The Phoenix 481, 523-534
Medium: comic, book
Year: 2021
Country: UK
Creator: Abby Bulmer, Adam & Lisa Murphy, Andreas Schuster, Bethany Wood, Gary Northfield, James Stayte, James Turner, Jamie Smart, Jess Bradley, Joe Brady, Jonathan Barrett, Neill Cameron, Robert Deas, Sam Davies, Simone Lia, Yasmin Sheikh
Keywords: The Phoenix, UK kiddie comic
Format: Weekly children's magazine, three random issues
Website category: Comics UK
Review date: 30 March 2022
It's a British children's comics magazine that I think sells mostly through subscriptions, although it's also available in WHSmiths and Waitrose. It's been running for a decade and it's quite good, but I only discovered it recently. It's also surprisingly varied. These three issues I bought contain kiddie comedy strips, straight adventure serials (Fawn), newspaper format four-panel funnies, a comics adaptation of a Russian folk tale, an excellent regular "The Skills Hub" two-page feature that teaches children how to draw comics, a choose-your-own-route text adventure, SF, high fantasy, pirates, robots and more.
There are hits and misses in all that, but it's a pretty good read. I particularly liked:
1. Jamie Smart, obviously. He's done various strips for them, although the main one is Bunny vs. Monkey. (There are collected volumes of that and we've bought the four volumes that have appeared so far. Every so often, Natsuki asks when volume 5 will come out.) Smart also draws also Lookshkin! (a cat who's trying to help a clown) and Megalomaniacs (evil monsters who want to rule the world).
2. James Turner, another Phoenix fixture. I like his comedic timing. He's a writer, though, not a writer/artist. (The only strip he also draws here is Clatters and Bump, which looks extremely crude and only works because it's a newspaper format gag strip.) I Hate Pixies is about a boy who's king of the pixies, but didn't want to be. Star Cat is half-cat, half-spaceship, which is a pretty wild SF idea in a slightly surreal comedy.
3. The Fool of the World and the Flying Ship, i.e. that Russian folk tale. It's fascinating. The fairy tale narrative makes the strip completely different from anything else I've read in the past year, while the art is like slightly peculiar illustrations for a children's book.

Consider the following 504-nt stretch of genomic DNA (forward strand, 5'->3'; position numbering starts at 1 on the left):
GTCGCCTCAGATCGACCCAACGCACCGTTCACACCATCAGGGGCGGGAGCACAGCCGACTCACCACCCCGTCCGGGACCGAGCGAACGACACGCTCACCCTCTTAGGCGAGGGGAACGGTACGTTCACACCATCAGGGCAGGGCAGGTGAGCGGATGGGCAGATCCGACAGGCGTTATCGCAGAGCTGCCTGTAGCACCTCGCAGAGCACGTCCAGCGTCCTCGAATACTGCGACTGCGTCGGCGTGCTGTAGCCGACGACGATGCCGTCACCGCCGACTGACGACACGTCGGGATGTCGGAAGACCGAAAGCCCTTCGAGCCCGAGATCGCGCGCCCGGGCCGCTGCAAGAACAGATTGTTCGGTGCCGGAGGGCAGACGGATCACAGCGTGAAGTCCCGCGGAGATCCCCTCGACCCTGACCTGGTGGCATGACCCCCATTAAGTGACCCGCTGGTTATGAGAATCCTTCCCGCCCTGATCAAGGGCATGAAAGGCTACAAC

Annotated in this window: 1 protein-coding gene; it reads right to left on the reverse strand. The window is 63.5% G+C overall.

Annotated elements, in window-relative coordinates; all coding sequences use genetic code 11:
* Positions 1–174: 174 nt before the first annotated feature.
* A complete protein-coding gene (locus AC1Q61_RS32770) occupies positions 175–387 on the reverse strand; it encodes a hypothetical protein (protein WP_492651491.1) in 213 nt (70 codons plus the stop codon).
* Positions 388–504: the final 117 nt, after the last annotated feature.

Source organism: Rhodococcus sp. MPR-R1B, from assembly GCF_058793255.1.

4. Its unpredictability. The magazine isn't fixed from week to week. Regular strips will swap with others and so on.
5. Its survival! It's a long-running British comic in an industry where even famous titles have tended to die like flies. It reached its 500th issue recently. The last UK comic to last this long might be Roy of the Rovers in the 1980s. Viz beats it in longevity, but not in issue count since it isn't weekly.
6. Its strips are all creator-owned.
7. The Draw Your Monsters "skills hub", which is a fantastic way of engaging children in comics. These two-page spreads would often be valuable comics art lessons even for adult wannabe-pros, let alone children. Each skills hub instalment will have its own topic, e.g. "make your art move!" (body language, gesture, etc.), how to draw mountains, medium shots, use of silhouettes, etc.
The magazine's quite interesting. Even the range of art styles is startling. Sometimes it feels like a fanzine, which I love because it shakes things up. The straight adventure strip (Fawn) didn't particularly grab me, but that was just an opening four-page episode and I love the fact that the magazine has content like this too. (It has high fantasy dialogue, but a Viking-like setting.) Also, though, there's a goofy four-pager about the Refrigerator of Infinite Universes and its quest to open a jar of pickled eggs.
Both Natsuki and I prefer this to today's Beano. He read these three Phoenix issues I bought and I asked him which subscription he'd prefer. He said this, so we cancelled his Beano and we're now getting The Phoenix every week instead. (For a children's comic, weekly is probably the ideal schedule. It's the right amount of time to wait between issues.) Mysteriously, though, the Beano's still being delivered. I must follow that up...